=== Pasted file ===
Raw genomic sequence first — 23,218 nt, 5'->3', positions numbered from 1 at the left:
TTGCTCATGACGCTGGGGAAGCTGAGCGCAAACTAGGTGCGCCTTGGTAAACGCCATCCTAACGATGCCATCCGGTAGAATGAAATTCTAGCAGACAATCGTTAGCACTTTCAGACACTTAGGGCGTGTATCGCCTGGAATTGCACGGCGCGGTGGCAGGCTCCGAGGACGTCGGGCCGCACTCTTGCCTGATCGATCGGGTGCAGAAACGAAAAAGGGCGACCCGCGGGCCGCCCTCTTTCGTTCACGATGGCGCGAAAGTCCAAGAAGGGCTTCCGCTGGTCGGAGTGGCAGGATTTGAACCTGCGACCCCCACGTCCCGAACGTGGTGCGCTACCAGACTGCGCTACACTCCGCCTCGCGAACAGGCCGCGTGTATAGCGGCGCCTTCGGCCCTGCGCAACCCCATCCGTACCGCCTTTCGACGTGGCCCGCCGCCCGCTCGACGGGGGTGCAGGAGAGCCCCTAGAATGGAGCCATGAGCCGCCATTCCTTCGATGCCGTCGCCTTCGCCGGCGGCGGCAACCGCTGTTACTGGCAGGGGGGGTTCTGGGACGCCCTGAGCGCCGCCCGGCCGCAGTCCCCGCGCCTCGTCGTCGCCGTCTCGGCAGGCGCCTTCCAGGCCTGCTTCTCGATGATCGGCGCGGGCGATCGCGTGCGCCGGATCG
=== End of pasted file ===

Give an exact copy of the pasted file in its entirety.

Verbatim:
Raw genomic sequence first — 23,218 nt, 5'->3', positions numbered from 1 at the left:
TTGCTCATGACGCTGGGGAAGCTGAGCGCAAACTAGGTGCGCCTTGGTAAACGCCATCCTAACGATGCCATCCGGTAGAATGAAATTCTAGCAGACAATCGTTAGCACTTTCAGACACTTAGGGCGTGTATCGCCTGGAATTGCACGGCGCGGTGGCAGGCTCCGAGGACGTCGGGCCGCACTCTTGCCTGATCGATCGGGTGCAGAAACGAAAAAGGGCGACCCGCGGGCCGCCCTCTTTCGTTCACGATGGCGCGAAAGTCCAAGAAGGGCTTCCGCTGGTCGGAGTGGCAGGATTTGAACCTGCGACCCCCACGTCCCGAACGTGGTGCGCTACCAGACTGCGCTACACTCCGCCTCGCGAACAGGCCGCGTGTATAGCGGCGCCTTCGGCCCTGCGCAACCCCATCCGTACCGCCTTTCGACGTGGCCCGCCGCCCGCTCGACGGGGGTGCAGGAGAGCCCCTAGAATGGAGCCATGAGCCGCCATTCCTTCGATGCCGTCGCCTTCGCCGGCGGCGGCAACCGCTGTTACTGGCAGGGGGGGTTCTGGGACGCCCTGAGCGCCGCCCGGCCGCAGTCCCCGCGCCTCGTCGTCGCCGTCTCGGCAGGCGCCTTCCAGGCCTGCTTCTCGATGATCGGCGCGGGCGATCGCGTGCGCCGGATCG